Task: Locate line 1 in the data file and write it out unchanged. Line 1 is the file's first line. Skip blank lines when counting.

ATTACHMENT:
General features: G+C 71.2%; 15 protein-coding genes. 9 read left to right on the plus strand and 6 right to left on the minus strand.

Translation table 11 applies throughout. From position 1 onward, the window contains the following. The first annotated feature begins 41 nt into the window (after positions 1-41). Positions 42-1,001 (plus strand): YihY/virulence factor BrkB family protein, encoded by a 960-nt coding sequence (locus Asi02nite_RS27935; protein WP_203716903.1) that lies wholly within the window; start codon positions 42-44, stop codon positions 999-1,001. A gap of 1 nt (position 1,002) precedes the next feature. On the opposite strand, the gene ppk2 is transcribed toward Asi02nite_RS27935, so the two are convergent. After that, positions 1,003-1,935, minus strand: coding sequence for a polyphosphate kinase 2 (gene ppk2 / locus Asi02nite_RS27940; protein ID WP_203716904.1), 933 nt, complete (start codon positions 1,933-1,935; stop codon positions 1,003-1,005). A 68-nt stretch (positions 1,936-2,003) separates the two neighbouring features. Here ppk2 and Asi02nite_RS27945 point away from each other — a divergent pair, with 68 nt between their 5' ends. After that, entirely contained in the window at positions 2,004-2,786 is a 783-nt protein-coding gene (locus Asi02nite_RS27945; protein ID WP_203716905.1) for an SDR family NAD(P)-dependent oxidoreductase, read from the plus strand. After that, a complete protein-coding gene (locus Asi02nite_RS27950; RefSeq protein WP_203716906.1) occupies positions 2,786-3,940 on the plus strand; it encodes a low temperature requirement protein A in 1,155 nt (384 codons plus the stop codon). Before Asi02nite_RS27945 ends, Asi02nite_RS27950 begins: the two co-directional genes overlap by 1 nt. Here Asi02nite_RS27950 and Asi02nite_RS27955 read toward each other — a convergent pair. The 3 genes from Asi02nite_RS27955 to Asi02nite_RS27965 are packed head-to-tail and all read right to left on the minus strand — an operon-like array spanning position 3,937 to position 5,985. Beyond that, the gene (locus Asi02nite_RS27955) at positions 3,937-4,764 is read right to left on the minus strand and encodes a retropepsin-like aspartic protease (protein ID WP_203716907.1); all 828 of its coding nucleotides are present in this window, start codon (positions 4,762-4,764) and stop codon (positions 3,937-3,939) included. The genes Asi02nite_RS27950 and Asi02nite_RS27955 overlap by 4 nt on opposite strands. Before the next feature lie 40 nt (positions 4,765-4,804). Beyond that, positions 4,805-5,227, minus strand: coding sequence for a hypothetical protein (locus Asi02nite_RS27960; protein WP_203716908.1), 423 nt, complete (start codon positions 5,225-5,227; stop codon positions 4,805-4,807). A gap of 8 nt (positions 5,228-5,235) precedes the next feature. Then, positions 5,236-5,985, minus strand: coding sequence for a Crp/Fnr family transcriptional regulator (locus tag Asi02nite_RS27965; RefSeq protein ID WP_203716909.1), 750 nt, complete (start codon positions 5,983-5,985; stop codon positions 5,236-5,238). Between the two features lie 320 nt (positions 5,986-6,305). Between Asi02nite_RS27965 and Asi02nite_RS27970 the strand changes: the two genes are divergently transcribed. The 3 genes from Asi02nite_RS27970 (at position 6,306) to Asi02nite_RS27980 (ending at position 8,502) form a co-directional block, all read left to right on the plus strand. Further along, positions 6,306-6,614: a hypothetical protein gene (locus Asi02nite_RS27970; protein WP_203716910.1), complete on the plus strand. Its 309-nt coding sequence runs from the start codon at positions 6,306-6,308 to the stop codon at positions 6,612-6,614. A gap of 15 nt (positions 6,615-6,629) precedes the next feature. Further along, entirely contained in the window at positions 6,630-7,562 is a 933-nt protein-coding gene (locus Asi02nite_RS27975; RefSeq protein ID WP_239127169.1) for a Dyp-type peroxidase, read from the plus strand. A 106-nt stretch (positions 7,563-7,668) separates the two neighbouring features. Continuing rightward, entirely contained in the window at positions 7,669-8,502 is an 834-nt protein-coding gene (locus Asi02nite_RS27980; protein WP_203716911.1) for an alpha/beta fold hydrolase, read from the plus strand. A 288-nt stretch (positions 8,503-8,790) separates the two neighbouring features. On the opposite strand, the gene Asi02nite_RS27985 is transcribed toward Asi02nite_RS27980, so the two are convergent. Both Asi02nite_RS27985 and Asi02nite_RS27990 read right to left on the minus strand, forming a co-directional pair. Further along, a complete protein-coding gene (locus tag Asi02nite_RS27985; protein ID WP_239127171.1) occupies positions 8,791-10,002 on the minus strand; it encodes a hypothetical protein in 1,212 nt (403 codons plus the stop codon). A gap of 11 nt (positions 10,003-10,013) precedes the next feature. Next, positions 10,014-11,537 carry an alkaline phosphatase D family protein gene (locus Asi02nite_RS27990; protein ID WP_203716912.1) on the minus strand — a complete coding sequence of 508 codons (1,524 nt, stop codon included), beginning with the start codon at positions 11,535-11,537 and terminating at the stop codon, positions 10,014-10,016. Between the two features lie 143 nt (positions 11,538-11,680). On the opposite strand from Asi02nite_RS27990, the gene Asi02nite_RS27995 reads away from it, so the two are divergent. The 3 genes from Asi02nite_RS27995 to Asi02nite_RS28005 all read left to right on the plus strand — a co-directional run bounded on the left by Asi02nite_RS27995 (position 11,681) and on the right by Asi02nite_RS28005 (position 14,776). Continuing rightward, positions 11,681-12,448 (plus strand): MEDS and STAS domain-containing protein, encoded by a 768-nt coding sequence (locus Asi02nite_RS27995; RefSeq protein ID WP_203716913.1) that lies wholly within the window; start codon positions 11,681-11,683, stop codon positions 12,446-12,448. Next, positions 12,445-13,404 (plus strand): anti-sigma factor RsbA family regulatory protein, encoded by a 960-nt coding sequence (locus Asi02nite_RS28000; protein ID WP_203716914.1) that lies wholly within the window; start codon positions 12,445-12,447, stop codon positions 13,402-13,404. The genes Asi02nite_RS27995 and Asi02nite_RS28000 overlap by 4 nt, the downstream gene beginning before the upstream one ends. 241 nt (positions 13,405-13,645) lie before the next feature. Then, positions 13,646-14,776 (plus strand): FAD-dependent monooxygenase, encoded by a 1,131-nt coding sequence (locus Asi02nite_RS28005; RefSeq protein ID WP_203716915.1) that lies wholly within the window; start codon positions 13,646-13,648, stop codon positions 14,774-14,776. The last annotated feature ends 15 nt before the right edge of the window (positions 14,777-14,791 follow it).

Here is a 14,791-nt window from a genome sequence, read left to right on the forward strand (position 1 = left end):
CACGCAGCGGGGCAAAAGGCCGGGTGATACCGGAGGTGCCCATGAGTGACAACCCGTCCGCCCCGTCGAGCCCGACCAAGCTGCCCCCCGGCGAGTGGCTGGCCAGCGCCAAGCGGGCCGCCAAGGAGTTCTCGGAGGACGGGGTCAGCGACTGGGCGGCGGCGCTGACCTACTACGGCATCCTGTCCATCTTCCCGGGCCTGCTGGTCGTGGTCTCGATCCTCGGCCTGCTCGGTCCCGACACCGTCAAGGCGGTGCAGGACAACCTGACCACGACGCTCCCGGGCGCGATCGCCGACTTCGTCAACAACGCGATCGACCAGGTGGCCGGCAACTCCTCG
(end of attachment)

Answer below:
General features: G+C 71.2%; 15 protein-coding genes. 9 read left to right on the plus strand and 6 right to left on the minus strand.